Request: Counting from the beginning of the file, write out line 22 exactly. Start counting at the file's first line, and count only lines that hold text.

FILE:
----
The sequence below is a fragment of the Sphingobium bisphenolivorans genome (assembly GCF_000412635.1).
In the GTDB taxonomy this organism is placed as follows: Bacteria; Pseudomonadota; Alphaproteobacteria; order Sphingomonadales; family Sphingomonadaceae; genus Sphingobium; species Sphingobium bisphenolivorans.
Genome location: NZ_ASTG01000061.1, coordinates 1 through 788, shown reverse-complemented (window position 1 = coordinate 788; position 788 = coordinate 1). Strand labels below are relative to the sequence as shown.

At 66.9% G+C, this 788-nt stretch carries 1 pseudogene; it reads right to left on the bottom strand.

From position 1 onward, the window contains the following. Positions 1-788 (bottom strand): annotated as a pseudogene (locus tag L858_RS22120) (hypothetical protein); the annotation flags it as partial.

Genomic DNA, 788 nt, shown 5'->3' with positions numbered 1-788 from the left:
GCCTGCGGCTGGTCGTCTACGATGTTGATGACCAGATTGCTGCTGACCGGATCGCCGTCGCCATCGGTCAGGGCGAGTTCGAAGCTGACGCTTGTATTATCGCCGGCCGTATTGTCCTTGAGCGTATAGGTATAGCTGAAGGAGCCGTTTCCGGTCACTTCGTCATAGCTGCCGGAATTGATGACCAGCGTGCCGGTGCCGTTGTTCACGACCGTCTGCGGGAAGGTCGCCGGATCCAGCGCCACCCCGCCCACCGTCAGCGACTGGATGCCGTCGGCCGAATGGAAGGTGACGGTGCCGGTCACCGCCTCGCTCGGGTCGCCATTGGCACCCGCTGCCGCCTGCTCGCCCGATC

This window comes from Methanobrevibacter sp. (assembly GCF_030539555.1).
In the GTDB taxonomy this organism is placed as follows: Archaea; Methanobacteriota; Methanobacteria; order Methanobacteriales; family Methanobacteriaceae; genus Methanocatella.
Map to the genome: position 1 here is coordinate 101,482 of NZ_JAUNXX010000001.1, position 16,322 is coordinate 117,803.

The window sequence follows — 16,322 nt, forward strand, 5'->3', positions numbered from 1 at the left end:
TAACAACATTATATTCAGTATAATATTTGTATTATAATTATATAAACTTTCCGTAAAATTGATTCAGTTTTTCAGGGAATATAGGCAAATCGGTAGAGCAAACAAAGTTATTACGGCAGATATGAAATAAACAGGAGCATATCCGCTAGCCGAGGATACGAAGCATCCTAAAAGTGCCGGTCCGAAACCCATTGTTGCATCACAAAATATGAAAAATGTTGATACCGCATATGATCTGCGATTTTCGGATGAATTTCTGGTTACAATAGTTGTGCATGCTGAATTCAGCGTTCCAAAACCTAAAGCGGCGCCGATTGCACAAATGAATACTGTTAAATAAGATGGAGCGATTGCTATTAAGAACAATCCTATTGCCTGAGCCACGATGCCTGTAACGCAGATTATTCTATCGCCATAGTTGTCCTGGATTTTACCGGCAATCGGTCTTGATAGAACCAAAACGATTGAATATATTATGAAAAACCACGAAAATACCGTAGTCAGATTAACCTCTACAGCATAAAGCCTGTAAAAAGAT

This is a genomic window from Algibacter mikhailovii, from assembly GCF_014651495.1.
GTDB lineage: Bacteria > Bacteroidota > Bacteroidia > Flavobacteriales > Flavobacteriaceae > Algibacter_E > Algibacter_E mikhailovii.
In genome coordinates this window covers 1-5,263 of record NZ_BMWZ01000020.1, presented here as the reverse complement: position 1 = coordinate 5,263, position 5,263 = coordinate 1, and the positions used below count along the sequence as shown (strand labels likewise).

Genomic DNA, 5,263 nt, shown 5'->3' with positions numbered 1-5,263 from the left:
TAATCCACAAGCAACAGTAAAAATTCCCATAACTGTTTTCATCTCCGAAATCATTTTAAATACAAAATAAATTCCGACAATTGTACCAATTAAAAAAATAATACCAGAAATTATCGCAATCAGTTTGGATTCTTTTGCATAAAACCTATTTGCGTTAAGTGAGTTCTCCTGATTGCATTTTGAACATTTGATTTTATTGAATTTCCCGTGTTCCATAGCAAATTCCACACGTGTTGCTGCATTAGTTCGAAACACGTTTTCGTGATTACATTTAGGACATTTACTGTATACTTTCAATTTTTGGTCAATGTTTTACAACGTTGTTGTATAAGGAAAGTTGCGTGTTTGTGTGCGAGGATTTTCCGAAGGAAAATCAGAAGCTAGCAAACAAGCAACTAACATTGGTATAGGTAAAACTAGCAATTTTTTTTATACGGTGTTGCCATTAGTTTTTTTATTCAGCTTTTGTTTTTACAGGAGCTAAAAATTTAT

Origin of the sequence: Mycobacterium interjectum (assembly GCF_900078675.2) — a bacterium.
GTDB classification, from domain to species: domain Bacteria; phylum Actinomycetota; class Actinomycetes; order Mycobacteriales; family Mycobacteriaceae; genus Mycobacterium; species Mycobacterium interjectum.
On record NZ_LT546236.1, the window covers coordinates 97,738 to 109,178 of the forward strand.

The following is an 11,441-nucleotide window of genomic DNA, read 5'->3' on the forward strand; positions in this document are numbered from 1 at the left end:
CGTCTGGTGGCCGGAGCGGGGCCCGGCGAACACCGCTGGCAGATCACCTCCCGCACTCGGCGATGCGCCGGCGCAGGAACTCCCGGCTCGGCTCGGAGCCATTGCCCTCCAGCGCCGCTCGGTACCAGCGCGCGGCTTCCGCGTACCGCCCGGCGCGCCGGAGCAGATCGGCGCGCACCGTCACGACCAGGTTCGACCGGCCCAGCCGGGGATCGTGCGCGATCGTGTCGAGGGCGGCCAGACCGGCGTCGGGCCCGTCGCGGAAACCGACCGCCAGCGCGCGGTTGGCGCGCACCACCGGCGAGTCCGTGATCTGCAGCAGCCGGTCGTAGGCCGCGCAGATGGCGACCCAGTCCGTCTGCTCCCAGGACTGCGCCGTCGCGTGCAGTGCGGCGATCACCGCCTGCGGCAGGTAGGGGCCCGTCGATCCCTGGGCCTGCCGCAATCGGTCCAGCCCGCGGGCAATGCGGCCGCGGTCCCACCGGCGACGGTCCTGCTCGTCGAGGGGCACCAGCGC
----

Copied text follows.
CGTCTGGTGGCCGGAGCGGGGCCCGGCGAACACCGCTGGCAGATCACCTCCCGCACTCGGCGATGCGCCGGCGCAGGAACTCCCGGCTCGGCTCGGAGCCATTGCCCTCCAGCGCCGCTCGGTACCAGCGCGCGGCTTCCGCGTACCGCCCGGCGCGCCGGAGCAGATCGGCGCGCACCGTCACGACCAGGTTCGACCGGCCCAGCCGGGGATCGTGCGCGATCGTGTCGAGGGCGGCCAGACCGGCGTCGGGCCCGTCGCGGAAACCGACCGCCAGCGCGCGGTTGGCGCGCACCACCGGCGAGTCCGTGATCTGCAGCAGCCGGTCGTAGGCCGCGCAGATGGCGACCCAGTCCGTCTGCTCCCAGGACTGCGCCGTCGCGTGCAGTGCGGCGATCACCGCCTGCGGCAGGTAGGGGCCCGTCGATCCCTGGGCCTGCCGCAATCGGTCCAGCCCGCGGGCAATGCGGCCGCGGTCCCACCGGCGACGGTCCTGCTCGTCGAGGGGCACCAGCGC